The Pledge of Allegience and the Little League Pledge are recited at the beginning of each ATLL game.
Pledge of Allegience
I pledge allegiance to the flag of the United States of America, and to the Republic for which it stands: one Nation under God, Indivisible, with Liberty and Justice for All.
Little League Pledge
I trust in God
I love my country
And will respect its laws
I will play fair
And strive to win
But win or lose
I will always do my best
The “Little League Pledge,” written in 1954 by Peter J. McGovern, a late president of Little League, was introduced to players everywhere in February 1955 when it was included in the Little Leaguer Magazine.
The text has remained unchanged in the 54 years since then. It appears on the backs of Little League Rule Books and is prominently displayed in the Hall of Excellence in the Peter J. McGovern Little League Museum in Williamsport, Pa.
The pledge was drafted after Mr. McGovern became aware that local Little League programs were reciting the U.S. Pledge of Allegiance before games. Mr. McGovern wanted to give all leagues (not just those in the United States) a pledge reflecting some of the sentiments of the Pledge of Allegiance, minus the references to the United States, while adding the elements of sportsmanship and the desire to excel.
The text of the Little League Pledge was sent on Feb. 22, 1955, to U.S. President Dwight D. Eisenhower.
President Eisenhower, a strong supporter of Little League, responded, “Thank you for … sending me the inspiring and fine pledge that, I understand, will now be repeated at the start of the Little League Baseball games. I am always glad to hear the plans and activities of Little League.”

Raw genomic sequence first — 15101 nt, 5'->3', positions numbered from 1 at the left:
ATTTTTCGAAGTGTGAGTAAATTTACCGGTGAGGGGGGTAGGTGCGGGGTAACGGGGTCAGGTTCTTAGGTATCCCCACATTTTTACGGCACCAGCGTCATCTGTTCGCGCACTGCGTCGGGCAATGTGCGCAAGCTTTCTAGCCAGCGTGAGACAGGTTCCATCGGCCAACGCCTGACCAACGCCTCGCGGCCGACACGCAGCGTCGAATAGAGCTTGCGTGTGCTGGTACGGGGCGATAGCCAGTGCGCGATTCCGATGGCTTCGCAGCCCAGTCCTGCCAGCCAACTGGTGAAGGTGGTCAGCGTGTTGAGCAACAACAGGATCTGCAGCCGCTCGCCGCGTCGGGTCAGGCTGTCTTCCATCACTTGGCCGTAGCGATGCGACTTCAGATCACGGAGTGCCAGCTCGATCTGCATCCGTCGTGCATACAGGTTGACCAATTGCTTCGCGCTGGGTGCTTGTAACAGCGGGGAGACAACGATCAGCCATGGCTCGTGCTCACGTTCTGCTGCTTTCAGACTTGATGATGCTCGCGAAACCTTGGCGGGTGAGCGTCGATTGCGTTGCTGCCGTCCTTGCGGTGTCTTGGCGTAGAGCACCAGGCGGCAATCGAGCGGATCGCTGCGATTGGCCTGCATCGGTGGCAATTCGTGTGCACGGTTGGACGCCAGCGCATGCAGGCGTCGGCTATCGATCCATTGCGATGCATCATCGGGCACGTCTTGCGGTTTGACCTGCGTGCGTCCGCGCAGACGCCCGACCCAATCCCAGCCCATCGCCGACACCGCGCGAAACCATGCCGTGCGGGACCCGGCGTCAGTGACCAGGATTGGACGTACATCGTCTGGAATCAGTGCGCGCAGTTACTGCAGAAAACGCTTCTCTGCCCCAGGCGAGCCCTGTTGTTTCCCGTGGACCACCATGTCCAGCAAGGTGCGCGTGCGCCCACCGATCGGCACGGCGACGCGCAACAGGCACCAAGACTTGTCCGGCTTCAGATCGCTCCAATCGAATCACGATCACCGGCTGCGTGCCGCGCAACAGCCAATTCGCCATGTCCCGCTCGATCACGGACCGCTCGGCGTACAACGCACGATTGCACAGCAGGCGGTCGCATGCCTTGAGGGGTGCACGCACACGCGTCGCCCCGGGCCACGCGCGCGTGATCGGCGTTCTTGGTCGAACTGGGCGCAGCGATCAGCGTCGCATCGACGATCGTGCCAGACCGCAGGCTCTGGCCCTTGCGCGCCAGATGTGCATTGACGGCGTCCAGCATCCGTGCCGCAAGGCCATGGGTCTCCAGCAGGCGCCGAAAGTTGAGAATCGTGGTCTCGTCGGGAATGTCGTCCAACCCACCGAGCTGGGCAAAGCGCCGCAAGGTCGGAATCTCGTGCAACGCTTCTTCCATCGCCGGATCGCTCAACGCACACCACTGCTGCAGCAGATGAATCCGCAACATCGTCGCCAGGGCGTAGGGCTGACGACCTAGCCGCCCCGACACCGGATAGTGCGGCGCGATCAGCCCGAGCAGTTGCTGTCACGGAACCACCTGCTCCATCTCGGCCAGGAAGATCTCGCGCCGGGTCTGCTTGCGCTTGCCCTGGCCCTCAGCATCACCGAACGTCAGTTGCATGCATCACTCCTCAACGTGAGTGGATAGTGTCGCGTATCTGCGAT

Mr. McGovern, who was intensely patriotic, often exhorted volunteers to vote, have faith in the American system and to support the U.S. Armed Forces. Therefore, it was no surprise that the Little League Board of Directors settled on Flag Day, June 14, 1957, as Little League National Foundation Day. Since then, National Little League Week has been observed during the week of Flag Day.
On Foundation Day, regular season Little League games were to include ceremonies celebrating Little League. Mid-game collections – “passing the hat” were a tradition by then – would result in that day’s donations being forwarded to Little League’s headquarters.
In recent years, National Little League Week is observed with an Open House at the Peter J. McGovern Little League Museum.
Little League programs sometimes choose to recite the Little League Pledge at the start of the season, and some recite it before every game. Some local leagues may choose to play or sing the National Anthem of the country in which the game is played. Others may add a prayer to their ceremonies.
Whether to recite the Little League Pledge, play or sing the National Anthem, or say a prayer, is entirely up to the local league’s board of directors. While many local leagues and districts include a recitation of the Little League Pledge in ceremonies, it is not, and has never been, required to be recited by any person involved with Little League Baseball or Softball.